Update: October 28th 2018
When I talk about scalability here, it’s a wider focus than avoiding hard bottlenecks in the form of networks. It was not something which I expressed very well, so I will try again: Scalability in a technology project also includes aspects of how theses systems work for an entire team, and frankly, in traditional IRC set-ups this is an area which is very lacking.
It requires a team to have access to the systems they need, as well as the operational knowledge to maintain them, all while keeping tight security. It’s a very tight balance and one I don’t think any open organisations have proven that they manage very well: In fact, an appearance of stability usually hides one or many key-man dependencies behind the scenes, and a lot of (hopefully documented) institutional knowledge.
In general terms this is manifested by service disruption, and in IRC, by frequent netsplits.
Here I was noting some of the thoughts I’d had at the time, thoughts which proved a little too ambitious for an open project. However since then some smaller, more practical steps have been taken, with many more coming. Hopefully this will make our implementation of IRC technology flexible enough to scale, within our organisation.
As for IRC itself, there’s lots of great work happening with IRCv3 which I strongly encourage any passers-by to follow and contribute to and I’m hoping someone will finally build that P2P “mesh-net” server-to-server protocol. 😅
The original post, as written in late 2015, remains below after the break.
For a long time now I have led a small IRC network which a great deal many people call home. Overall it has been a very rewarding experience, and I’ve gained many useful technical and managerial skills, however it’s not all sunshine and roses. Perhaps one of my biggest pet peeves with the current state of IRC is something that I would very much like to improve, and that is the practical scalability of IRC. (i.e. not just more users, but more developers/staff and coping with quick changes)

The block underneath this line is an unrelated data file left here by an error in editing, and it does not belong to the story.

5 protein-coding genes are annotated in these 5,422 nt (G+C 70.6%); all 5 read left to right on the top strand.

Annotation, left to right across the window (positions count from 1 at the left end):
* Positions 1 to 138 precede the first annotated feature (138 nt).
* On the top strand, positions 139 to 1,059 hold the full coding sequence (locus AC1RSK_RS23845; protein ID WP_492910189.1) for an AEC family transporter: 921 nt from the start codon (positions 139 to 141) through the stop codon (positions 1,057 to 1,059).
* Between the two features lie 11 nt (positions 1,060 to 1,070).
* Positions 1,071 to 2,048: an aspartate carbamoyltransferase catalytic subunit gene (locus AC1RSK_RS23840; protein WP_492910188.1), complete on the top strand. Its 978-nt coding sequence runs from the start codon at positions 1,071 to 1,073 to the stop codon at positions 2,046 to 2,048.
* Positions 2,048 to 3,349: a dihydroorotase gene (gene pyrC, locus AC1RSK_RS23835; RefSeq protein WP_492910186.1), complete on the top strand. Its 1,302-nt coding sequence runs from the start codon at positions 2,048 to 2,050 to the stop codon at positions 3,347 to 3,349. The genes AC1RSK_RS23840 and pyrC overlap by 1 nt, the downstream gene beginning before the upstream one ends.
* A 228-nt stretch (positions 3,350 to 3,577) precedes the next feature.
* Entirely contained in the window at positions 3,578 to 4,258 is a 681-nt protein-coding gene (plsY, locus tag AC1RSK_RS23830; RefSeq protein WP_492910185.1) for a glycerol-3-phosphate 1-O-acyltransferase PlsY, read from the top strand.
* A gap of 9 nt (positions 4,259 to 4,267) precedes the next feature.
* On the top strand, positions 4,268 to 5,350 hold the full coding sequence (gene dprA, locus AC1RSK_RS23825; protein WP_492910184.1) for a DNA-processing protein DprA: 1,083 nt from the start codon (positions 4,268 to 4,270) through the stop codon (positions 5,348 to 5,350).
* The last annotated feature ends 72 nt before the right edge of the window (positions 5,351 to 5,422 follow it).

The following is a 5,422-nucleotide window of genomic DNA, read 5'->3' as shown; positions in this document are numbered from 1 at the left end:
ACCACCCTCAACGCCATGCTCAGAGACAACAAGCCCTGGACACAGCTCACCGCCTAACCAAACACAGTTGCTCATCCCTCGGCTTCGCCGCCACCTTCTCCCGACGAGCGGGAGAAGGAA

To provide a bit of background, the vast majority of IRC networks run servers following a star topology, on hand-configured/secured servers.
Hub 1 |-- Leaf A |-- Hub 2 | |- Services | |- Leaf B | `- Leaf C `-- Leaf D
Traditionally this has always made sense, but then what happens if a central node (i.e. in this diagram, “Hub 2”) goes down? Massive service disruption. Even if someone has thought ahead and has set up automatic fallback routes and servers, there are other mission-critical components in a traditional IRC network such as the services and security application servers which, should they be available on a network, massively enhance the experience offered by a network and may include fundamental features that users have come to expect from a particular network.
With many networks, including Rizon and StormBit, this type of disruption - known as a netsplit - is considered the most unpopular aspect of the overall service. To a robust community they are definite dealbreakers and understandably so, after all who wants to be in the middle of a conversation (or heated debate!) only for half of the participants to go up in smoke?